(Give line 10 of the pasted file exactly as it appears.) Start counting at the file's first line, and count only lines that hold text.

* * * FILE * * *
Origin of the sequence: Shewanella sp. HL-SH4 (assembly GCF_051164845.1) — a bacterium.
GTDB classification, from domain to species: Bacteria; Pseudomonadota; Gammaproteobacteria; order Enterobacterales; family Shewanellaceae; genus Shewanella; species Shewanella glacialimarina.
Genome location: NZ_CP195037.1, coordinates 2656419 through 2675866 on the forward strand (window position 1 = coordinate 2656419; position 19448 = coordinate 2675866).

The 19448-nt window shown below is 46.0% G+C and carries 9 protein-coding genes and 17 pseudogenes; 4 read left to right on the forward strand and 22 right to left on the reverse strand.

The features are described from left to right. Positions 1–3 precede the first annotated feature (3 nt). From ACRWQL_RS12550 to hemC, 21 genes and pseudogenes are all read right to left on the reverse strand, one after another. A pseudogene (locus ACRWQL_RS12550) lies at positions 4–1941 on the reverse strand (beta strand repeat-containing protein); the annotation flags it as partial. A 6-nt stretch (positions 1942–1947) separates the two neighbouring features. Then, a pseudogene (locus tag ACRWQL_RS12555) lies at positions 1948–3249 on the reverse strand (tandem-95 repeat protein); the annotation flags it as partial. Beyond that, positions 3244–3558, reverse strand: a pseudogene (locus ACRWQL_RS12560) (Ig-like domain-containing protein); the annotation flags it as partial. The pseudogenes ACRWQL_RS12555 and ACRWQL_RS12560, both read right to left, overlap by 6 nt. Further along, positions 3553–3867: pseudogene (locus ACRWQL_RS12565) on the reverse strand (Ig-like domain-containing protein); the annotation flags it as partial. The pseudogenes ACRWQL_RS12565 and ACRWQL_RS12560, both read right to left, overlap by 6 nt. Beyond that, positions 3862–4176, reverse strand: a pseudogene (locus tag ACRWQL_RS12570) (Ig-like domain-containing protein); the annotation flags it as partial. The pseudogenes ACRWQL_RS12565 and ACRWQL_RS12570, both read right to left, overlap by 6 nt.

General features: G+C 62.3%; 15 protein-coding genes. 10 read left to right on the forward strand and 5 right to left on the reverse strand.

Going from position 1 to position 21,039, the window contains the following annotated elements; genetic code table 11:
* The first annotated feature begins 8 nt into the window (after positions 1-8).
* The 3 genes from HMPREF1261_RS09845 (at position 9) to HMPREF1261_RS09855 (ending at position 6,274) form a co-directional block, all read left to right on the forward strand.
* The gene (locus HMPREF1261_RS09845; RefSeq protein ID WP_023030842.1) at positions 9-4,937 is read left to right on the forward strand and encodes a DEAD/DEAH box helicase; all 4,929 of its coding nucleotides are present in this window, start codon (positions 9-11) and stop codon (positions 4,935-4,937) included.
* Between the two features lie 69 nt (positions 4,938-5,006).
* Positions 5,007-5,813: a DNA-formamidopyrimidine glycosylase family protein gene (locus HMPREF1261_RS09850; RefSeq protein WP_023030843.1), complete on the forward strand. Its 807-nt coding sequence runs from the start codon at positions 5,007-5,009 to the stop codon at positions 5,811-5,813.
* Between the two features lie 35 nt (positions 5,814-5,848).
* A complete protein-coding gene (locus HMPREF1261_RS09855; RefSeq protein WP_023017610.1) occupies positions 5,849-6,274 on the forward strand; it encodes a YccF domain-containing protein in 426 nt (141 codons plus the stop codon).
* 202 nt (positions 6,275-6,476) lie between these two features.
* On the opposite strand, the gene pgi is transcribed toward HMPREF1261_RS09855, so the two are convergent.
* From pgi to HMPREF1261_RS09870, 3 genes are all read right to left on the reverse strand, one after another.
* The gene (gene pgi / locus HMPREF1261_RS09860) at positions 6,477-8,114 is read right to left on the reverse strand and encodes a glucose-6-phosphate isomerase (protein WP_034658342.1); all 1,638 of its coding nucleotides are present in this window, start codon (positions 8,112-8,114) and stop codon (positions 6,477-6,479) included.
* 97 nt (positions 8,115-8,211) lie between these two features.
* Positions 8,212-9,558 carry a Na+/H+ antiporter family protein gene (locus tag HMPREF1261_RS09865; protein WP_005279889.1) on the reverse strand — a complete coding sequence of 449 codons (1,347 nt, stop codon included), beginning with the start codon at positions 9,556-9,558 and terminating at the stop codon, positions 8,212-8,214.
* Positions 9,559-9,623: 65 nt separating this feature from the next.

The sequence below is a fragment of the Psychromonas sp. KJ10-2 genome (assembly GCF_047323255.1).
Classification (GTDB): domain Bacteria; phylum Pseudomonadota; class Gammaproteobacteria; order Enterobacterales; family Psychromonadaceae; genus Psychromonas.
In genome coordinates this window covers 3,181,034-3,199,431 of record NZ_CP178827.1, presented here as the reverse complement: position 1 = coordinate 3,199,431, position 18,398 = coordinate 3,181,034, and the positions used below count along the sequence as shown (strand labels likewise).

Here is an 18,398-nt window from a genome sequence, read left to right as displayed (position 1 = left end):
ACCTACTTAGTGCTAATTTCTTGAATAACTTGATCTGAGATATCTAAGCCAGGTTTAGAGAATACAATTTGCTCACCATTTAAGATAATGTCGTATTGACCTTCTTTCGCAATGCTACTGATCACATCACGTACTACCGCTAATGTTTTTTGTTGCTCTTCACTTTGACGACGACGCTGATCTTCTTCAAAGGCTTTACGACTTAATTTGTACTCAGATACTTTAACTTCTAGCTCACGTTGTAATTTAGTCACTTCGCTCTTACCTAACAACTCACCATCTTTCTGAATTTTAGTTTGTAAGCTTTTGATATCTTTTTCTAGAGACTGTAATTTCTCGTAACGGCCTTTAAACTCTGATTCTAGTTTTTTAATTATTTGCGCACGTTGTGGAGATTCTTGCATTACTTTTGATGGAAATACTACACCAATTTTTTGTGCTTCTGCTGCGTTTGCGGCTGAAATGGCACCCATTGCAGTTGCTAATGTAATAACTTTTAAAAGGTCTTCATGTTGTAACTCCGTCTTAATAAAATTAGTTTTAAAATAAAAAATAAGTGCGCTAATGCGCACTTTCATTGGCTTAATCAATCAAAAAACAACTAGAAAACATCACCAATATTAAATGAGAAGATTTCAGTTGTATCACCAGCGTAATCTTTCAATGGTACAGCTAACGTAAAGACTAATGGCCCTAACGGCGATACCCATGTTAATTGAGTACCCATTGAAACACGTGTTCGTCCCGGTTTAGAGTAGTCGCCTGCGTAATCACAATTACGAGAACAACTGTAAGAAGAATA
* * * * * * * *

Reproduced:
* The gene (locus HMPREF1261_RS09845; RefSeq protein ID WP_023030842.1) at positions 9-4,937 is read left to right on the forward strand and encodes a DEAD/DEAH box helicase; all 4,929 of its coding nucleotides are present in this window, start codon (positions 9-11) and stop codon (positions 4,935-4,937) included.